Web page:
The Commission renews focus on manipulated reviews, online endorsements and child-targeted advertising
By: Stephanie Ramirez
Whether it’s fake reviews or influencers who hide that they were paid to post, this kind of deception results in people paying more money for bad products and services, and it hurts honest competitors. — Samuel Levine, Director of Bureau of Consumer Protection, FTC
In its continued effort to crack down on false and misleading advertising, the Federal Trade Commission (FTC) is once again seeking public comment on whether to make changes to its Endorsement Guides. This comment period comes just two years after the previous call for public input.
The Endorsement Guides, 16 CFR Part 255, established in 1980 and amended in 2009, provide guidance to businesses and others to ensure that advertising using endorsements or testimonials is truthful. The Guides state, among other things, that advertisers need to be up front with consumers and clearly disclose unexpected material connections between endorsers and a seller of an advertised product. The FTC advises companies to familiarize themselves with FTC guidelines in order to stay in compliance.
Since then, the FTC has issued multiple statements in regard to the proposed changes to the Endorsement Guides. It also published recommendations for online retailers and review platforms to educate them on the agency’s key principles for collecting and publishing customer reviews in ways that do not mislead consumers. The recommendations state that consumers who rely on online reviews of companies, products, and services should be getting a true and accurate picture of what other consumers think. They also advise that if you operate a website or platform that features reviews you should have processes in place to ensure those reviews truly reflect the feedback received from legitimate customers about their real experiences.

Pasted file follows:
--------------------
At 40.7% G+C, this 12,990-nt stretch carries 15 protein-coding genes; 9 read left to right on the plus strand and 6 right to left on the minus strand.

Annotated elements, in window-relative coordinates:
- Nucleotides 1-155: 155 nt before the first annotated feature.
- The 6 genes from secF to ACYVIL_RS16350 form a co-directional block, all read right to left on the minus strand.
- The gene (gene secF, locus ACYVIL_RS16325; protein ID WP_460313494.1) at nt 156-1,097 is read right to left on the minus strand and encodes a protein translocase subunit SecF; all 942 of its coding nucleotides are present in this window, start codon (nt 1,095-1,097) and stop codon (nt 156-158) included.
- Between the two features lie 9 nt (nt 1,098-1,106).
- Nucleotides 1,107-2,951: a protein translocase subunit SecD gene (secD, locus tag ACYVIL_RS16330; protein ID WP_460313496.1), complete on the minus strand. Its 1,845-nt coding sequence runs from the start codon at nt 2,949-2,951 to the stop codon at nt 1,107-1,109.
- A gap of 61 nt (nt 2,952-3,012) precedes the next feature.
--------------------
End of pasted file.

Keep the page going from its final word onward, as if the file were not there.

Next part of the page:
In its latest notice released May 2022, The FTC announced that the Commissioners voted 5-0 at an open meeting to submit to the Federal Register the notice detailing all of the proposed changes to the Endorsement Guides.
The Commission’s 2020 request for public comment included the following questions:
- whether the practices addressed by the Guides are prevalent in the marketplace and whether the Guides are effective at addressing those practices;
- whether consumers have benefitted from the Guides and what impact, if any, they have had on the flow of truthful information to consumers; whether changes in technology or the economy require changes to the Guides;
- whether guidance in the FTC’s guidance document “The FTC’s Enforcement Guides: What People Are Asking” should be incorporated into the Guides;
- how well advertisers and endorsers are disclosing unexpected material connections in social media; whether children are capable of understanding disclosures of material connections and how those disclosures might affect children;
- whether incentives like free or discounted products bias consumer reviews even when a favorable review is not required to receive the incentive, and whether or how those incentives should be disclosed;
- whether composite ratings that include reviews based on incentives are misleading even when reviewers disclose incentives in the underlying reviews;
- whether the Guides should address the use of affiliate links by endorsers;
- and what, if any, disclosures advertisers or operators of review sites need to make about the collection and processing of publication of reviews to prevent them from being deceptive or unfair.